This water-soluble vitamin is important for amino acid metabolism, neurotransmitter synthesis (serotonin, epinephrine, norepinephrine and gamma-aminobutyric acid) and the release of glucose from glycogen.

Incidence of deficiency is quite rare, but can occur in elderly, people undergoing renal dialysis, and in alcoholics. Also those with liver disease and rheumatoid arthritis may be at risk.  Medications such as corticosteroids and anticonvulsants may diminish the availability of vitamin B6 to the body.

How much do I need?

RDA is 1.3-1.7 mg. Taking 100mg/day as an adult is probably the upper limit. Too much vitamin B6 can cause many of the same symptoms as a deficiency!

Ways to get it:

Best sources are vegetables (carrots, spinach,peas, baked potato), nuts, bananas, whole grain products and meats (chicken). Cooking, storage, and processing all decrease the vitamin B6 content.

Measurement – PLP (plasma pyridoxal phosphate) can be used to measure.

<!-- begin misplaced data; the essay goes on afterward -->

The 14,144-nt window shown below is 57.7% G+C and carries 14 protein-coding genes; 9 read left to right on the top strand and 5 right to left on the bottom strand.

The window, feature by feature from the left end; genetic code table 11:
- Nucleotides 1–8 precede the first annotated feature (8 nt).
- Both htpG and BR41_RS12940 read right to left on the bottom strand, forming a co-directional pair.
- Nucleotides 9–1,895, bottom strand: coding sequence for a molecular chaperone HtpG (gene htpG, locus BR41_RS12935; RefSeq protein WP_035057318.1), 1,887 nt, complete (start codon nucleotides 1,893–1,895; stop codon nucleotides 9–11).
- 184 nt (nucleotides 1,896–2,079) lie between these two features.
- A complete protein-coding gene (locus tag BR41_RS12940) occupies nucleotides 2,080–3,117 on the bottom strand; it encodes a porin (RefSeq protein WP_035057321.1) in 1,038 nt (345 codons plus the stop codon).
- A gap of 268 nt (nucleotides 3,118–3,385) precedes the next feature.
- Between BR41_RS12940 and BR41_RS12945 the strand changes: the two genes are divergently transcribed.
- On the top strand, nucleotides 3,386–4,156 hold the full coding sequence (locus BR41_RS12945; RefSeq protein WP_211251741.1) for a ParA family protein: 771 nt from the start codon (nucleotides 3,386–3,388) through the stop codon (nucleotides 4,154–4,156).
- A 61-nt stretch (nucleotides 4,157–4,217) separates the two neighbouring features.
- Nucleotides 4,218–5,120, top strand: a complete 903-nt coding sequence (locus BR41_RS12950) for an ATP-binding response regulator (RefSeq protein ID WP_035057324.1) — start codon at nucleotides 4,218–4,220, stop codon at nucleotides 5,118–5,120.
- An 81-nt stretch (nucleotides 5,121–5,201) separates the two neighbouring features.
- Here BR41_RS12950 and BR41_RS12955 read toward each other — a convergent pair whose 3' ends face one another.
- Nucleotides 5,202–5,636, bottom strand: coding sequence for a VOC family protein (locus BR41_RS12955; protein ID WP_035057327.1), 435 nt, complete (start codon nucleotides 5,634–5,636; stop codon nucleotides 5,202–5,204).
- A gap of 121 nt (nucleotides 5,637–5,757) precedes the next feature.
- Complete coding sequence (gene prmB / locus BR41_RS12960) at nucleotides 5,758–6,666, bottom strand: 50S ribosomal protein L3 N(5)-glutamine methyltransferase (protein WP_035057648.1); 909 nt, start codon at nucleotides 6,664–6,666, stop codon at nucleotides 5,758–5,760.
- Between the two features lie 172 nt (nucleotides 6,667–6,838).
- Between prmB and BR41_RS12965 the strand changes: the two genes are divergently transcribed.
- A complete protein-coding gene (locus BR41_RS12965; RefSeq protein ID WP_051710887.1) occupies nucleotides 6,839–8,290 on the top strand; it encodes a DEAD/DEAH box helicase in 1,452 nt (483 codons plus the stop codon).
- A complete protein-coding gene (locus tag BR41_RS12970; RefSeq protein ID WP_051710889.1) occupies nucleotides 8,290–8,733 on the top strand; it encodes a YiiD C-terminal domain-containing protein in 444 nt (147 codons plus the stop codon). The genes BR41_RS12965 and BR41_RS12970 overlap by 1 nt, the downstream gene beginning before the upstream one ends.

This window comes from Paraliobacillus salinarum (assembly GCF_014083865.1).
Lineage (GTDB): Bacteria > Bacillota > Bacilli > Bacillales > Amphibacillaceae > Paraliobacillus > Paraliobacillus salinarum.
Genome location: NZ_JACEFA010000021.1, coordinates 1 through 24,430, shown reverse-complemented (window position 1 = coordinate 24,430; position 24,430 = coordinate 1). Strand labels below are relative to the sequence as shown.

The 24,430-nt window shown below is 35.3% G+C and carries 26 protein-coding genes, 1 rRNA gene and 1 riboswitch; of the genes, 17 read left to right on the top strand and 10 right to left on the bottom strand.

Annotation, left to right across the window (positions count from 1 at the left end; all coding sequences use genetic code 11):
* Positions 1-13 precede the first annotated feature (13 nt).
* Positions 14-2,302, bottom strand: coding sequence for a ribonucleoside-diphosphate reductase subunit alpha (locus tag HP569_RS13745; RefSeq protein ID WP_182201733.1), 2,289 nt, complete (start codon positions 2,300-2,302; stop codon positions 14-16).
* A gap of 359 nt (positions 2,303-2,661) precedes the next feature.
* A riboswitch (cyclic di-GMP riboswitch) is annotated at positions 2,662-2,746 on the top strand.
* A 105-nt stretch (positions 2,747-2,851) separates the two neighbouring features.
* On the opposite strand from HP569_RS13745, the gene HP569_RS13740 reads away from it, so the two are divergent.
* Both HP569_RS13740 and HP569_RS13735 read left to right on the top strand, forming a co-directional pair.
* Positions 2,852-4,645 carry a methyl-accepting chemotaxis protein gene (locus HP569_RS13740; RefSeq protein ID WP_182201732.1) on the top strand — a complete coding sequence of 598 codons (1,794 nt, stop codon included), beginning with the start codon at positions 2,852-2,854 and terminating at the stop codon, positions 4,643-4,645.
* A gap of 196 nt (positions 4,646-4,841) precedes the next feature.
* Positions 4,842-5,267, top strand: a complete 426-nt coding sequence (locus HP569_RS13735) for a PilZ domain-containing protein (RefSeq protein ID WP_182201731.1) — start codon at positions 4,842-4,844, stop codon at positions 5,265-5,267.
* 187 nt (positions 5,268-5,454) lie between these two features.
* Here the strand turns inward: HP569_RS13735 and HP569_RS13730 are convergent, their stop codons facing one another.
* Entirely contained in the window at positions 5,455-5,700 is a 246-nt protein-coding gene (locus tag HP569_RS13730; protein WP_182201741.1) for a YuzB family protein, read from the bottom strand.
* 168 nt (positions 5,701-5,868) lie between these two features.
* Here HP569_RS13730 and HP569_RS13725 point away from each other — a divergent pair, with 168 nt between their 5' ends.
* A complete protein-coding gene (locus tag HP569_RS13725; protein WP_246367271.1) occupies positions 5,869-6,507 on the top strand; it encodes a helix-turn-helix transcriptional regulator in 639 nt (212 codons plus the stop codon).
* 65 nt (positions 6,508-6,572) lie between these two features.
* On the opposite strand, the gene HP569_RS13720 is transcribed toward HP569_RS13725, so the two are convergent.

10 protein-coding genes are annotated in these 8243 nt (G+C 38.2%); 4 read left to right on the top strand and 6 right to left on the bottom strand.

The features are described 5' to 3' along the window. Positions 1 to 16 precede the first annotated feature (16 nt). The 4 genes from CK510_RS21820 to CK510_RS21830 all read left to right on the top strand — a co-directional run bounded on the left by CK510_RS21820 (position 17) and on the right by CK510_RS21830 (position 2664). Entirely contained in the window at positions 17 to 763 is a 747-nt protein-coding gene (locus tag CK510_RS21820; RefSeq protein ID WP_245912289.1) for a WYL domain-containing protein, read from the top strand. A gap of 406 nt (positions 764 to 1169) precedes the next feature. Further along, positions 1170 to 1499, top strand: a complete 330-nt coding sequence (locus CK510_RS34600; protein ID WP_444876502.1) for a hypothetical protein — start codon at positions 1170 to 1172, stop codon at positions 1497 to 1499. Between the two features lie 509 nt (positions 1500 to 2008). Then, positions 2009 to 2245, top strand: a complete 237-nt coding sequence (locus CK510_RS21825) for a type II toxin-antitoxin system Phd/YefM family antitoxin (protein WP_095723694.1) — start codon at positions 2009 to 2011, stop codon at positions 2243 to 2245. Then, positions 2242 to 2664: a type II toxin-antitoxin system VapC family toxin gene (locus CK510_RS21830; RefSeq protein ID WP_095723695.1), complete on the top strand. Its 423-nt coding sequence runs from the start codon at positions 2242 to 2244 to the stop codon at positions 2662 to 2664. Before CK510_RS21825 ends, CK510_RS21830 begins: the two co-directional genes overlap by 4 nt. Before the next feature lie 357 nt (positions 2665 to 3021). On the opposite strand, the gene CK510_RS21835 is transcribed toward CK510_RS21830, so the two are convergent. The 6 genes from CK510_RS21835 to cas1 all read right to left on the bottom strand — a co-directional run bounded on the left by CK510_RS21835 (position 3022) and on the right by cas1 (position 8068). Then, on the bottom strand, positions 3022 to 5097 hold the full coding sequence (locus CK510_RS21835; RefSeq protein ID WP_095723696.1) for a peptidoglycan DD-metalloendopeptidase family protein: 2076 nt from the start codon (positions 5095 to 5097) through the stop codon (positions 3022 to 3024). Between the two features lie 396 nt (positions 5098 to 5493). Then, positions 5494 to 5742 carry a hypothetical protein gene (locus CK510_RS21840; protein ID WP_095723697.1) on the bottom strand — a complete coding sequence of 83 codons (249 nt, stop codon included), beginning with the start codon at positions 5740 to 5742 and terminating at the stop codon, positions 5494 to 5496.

Vitamin B12 (Cobalmin)

What a deficiency means to you, Neurological (diminished sense of touch, very annoying and persistent paresthesias or needles and pins sensation, gastrointestinal, and anemia symptoms characterize a deficiency of Vitamin B12.

At Vitamin B12 levels that are slightly lower than normal, symptoms such as fatigue, depression may occur.

Vitamin B12 or cobalmin is water soluble and essential for the normal function of the brain and nervous system and the formation of blood.

How much do I need?

RDA is 2-3 mcg/day. A deficiency state may be more common than previously thought, in the US a study done by Tufts University of 3000 showed that 39% had low values! Vegetarians and vegans are also at risk if they don’t take B12 supplements, so babies of these mothers may need to have their B12 levels assessed. The elderly are at even more risk.

How to get it:

Meat, fish, poultry, eggs, milk, and foods fortified with vitamin B12.  Vitamin B12 can be supplemented with sublingual pills, intranasal sprays, transdermal patches or injectable preparations (subcutaneous or IM). Oral treatments involve giving 250 mcg to 1 mg daily. Oral mega doses are considered to be 1-2 mg. There isn’t much to show that sublingual (under the tongue) or lollipop preparations are much better absorbed than large oral doses. Injection doses would be in the amount of 1-2 mg on a monthly basis, but probably not necessary if sufficient oral doses are taken.